Aid groups show that it is quite possible to run schools so long as there is respectful consultation with tribal elders and buy-in from them. And my hunch is that CARE and Mr. Mortenson are doing more to bring peace to Afghanistan than Mr. Obama's surge of troops.

The American military has been eagerly reading "Three Cups of Tea" but hasn't absorbed the central lesson: building schools is a better bet for peace than firing missiles (especially when one cruise missile costs about as much as building 11 schools).

Mr. Mortenson lamented to me that for the cost of just 246 soldiers posted for one year, America could pay for a higher education plan for all Afghanistan. That would help build an Afghan economy, civil society and future - all for one-quarter of 1 percent of our military spending in Afghanistan this year.

The latest uproar over Pakistani hand-holding with the Afghan Taliban underscores that billions of dollars in U.S. military aid just doesn't buy the loyalty it used to."

Yes, I've heard of Mr. Mortenson and his good work.

Thanks for posting this, George.

In the end Mr. Mortenson will be proven right. His schools will remain in Afghanistan long after all our troops have gone.

Jingles

I'm sure the people of Afghanistan are thrilled that a white western man is showing them how to run schools. What would those people do without us enlightened (and lightened), civilized folks?

Quote:
The e-mail message (from General McCrystal) was in response to a note of support from [url=http://www.nytimes.com/2010/07/18/world/asia/18tea.html]Mr. Mortenson.[/url] It reflected his broad and deepening relationship with the United States military, whose leaders have increasingly turned to Mr. Mortenson, once a shaggy mountaineer, to help translate the theory of counterinsurgency into tribal realities on the ground.

So he's just another camp following scumbag. The people of Afghanistan are quite adept at dealing with imperialist collaborators like him. 

Timebandit Timebandit's picture

I'm curious to know how many girls attend the schools.  I was under the impression that the Taliban oppose education of females.

Frmrsldr

Timebandit wrote:

I'm curious to know how many girls attend the schools.  I was under the impression that the Taliban oppose education of females.

In a CBC Radio interview Mr. Mortenson related how a former Taliban government minister turned a blind eye to an underground girls school because his daughter and the daughters of his friends and neighbors attended that school. This hushed activity, although the numbers weren't huge, occurred throught the country.

The situation seems to be similar today.

George Victor

Jingles wrote:

I'm sure the people of Afghanistan are thrilled that a white western man is showing them how to run schools. What would those people do without us enlightened (and lightened), civilized folks?

Quote:
The e-mail message (from General McCrystal) was in response to a note of support from [url=http://www.nytimes.com/2010/07/18/world/asia/18tea.html]Mr. Mortenson.[/url] It reflected his broad and deepening relationship with the United States military, whose leaders have increasingly turned to Mr. Mortenson, once a shaggy mountaineer, to help translate the theory of counterinsurgency into tribal realities on the ground.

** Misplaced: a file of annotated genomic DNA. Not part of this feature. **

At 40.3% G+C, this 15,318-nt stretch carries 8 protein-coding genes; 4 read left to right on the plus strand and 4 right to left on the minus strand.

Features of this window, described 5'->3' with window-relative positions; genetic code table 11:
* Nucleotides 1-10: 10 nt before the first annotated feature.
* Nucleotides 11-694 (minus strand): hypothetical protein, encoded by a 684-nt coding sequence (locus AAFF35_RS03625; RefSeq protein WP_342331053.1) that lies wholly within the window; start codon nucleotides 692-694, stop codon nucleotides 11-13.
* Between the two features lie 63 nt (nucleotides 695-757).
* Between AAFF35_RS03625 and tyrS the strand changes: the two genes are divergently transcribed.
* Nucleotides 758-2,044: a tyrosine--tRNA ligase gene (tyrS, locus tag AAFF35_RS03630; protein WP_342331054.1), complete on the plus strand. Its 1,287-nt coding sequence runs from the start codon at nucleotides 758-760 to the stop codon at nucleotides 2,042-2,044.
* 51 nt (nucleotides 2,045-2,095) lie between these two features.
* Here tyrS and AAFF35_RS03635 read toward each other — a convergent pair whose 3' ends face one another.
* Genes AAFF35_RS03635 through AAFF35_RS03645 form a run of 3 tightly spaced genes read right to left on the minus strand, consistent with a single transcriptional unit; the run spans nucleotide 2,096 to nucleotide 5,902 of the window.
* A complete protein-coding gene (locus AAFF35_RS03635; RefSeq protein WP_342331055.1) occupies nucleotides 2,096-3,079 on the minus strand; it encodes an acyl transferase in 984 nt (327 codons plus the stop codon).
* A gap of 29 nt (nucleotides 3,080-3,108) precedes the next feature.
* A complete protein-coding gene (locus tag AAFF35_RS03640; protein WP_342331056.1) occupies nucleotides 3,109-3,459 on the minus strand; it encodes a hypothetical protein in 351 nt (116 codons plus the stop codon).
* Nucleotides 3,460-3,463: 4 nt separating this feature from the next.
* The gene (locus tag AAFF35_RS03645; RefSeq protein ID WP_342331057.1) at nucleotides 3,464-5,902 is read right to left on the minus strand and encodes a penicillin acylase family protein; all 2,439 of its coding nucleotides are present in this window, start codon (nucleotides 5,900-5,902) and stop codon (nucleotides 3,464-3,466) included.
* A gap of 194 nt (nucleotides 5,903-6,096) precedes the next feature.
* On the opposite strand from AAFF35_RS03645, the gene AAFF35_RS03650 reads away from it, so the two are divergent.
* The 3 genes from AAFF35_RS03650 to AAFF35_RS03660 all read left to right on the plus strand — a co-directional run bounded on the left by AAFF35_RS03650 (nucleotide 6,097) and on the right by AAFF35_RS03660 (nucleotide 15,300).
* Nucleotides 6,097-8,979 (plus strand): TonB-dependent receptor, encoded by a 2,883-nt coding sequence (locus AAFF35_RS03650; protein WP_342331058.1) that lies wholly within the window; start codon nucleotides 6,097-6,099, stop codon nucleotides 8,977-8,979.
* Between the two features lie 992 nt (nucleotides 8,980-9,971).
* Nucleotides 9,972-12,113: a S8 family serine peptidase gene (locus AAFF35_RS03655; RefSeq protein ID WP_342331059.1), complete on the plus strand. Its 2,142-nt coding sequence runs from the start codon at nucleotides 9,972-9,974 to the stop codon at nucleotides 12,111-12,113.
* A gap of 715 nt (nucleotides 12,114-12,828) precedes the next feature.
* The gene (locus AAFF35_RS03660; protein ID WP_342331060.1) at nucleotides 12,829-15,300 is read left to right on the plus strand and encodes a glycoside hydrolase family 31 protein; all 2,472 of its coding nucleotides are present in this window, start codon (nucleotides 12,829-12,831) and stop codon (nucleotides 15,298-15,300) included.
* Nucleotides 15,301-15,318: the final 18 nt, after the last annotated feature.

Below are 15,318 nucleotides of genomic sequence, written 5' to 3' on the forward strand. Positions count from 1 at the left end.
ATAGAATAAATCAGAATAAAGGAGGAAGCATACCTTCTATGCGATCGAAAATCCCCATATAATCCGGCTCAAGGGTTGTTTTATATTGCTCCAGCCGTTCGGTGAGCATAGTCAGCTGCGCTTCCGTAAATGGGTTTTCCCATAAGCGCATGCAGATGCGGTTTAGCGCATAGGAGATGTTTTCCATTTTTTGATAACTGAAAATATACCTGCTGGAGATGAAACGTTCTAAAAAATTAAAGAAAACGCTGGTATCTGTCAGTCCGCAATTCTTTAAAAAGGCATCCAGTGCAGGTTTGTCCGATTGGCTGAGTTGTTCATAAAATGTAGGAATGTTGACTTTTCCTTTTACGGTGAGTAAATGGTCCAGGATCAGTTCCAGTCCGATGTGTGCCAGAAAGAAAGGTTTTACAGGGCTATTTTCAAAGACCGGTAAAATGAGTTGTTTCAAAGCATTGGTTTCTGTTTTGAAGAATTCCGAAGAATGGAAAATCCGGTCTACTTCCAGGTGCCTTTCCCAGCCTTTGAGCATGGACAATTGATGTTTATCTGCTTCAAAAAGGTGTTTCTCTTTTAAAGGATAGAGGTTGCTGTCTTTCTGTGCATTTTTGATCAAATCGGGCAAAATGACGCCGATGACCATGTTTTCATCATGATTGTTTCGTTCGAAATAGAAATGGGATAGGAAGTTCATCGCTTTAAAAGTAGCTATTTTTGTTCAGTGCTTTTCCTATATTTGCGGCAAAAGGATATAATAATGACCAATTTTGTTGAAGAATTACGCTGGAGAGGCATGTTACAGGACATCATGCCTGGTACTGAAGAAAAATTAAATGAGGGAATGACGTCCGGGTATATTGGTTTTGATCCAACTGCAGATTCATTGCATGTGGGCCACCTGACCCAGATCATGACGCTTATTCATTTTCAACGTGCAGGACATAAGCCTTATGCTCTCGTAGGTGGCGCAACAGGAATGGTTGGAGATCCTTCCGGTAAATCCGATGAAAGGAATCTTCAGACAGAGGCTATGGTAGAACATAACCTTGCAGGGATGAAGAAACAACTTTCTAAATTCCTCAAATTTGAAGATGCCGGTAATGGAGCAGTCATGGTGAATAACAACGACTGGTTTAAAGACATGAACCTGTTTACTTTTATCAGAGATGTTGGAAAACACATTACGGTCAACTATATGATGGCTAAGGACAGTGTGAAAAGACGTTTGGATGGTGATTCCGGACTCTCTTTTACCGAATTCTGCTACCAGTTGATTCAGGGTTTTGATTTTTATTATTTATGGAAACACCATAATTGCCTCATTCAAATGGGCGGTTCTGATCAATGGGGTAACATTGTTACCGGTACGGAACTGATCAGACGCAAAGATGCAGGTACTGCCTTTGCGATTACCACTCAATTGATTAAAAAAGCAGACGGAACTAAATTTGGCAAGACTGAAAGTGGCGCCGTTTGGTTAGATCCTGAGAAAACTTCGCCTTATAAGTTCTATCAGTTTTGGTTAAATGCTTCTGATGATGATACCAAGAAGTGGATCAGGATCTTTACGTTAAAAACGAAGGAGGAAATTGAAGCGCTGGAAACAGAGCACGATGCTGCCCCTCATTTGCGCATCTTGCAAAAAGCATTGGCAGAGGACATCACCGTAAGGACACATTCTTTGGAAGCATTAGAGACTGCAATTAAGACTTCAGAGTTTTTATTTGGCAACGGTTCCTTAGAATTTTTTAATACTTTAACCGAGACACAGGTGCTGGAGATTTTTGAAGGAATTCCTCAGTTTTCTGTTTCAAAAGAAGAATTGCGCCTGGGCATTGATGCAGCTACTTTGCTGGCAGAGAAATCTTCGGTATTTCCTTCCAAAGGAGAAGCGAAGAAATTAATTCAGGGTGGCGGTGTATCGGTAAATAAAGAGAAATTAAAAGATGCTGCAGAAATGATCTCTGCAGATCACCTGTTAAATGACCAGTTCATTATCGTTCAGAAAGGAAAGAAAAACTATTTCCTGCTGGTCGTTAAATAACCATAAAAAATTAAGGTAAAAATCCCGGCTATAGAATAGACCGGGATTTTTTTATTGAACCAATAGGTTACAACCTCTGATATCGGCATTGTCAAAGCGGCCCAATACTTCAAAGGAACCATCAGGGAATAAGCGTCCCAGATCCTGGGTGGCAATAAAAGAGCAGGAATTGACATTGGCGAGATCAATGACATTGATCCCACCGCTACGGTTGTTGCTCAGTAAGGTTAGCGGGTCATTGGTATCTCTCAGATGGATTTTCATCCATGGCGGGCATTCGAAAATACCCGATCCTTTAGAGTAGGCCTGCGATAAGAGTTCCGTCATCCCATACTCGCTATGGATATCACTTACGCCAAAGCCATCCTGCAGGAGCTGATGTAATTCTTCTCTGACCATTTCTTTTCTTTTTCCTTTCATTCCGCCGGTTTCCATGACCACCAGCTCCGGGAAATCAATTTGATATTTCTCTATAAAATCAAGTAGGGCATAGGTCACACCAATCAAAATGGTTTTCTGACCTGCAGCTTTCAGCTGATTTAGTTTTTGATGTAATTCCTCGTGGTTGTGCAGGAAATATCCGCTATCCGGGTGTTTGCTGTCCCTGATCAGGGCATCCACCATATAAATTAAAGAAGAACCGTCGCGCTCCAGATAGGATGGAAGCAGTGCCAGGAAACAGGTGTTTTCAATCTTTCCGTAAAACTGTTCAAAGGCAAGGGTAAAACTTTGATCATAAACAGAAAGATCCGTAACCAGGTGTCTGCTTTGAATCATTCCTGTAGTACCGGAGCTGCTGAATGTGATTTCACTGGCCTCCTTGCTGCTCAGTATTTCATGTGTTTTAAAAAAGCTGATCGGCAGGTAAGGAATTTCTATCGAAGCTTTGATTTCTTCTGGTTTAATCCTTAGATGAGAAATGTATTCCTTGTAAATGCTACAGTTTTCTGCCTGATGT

So he's just another camp following scumbag. The people of Afghanistan are quite adept at dealing with imperialist collaborators like him. 

Former Mujahedeen commanders have been among the first in line to support the schools in their villages.  Unlike some in the West, they understand that schooling is the only hope for their sons AND daughters in the future.  But then the enlightened there in the mountains understand that the first step comes with actually daring to open a book.  :)

George Victor

Timebandit wrote:

I'm curious to know how many girls attend the schools.  I was under the impression that the Taliban oppose education of females.

 

All the kids in those villages attend, Timebandit.  It is not something that the Taliban can control out there in hill country. And of course, it is only the sickness of the Madrassas and their Saudi financiers that bring sexism and death into schools out there. You have to read how some girls aspire to be trained as nurses and return to work in their villages to understand their own take on the importance of all this.  I'm not sure what would happen were those schools to be built in Taliban-controlled areas.  I looked for Mortenson's observations on this and could not see any in either book.   They are a good read, by the way, and Mortenson does not pull punches in his observations on the military there...although he was optimistic a couple of years back in "Stones."   Haven't read anything on recent doings.

Bec.De.Corbin Bec.De.Corbin's picture

Jingles wrote:

I'm sure the people of Afghanistan are thrilled that a white western man is showing them how to run schools. What would those people do without us enlightened (and lightened), civilized folks?

LaughingErrr... Jingles... you do realize many Afgahans, Taliban included, are in fact "white people"...Caucasian to be more correct.

Just look at some of the kids we're talking about... 

I don't know about you but I see white people.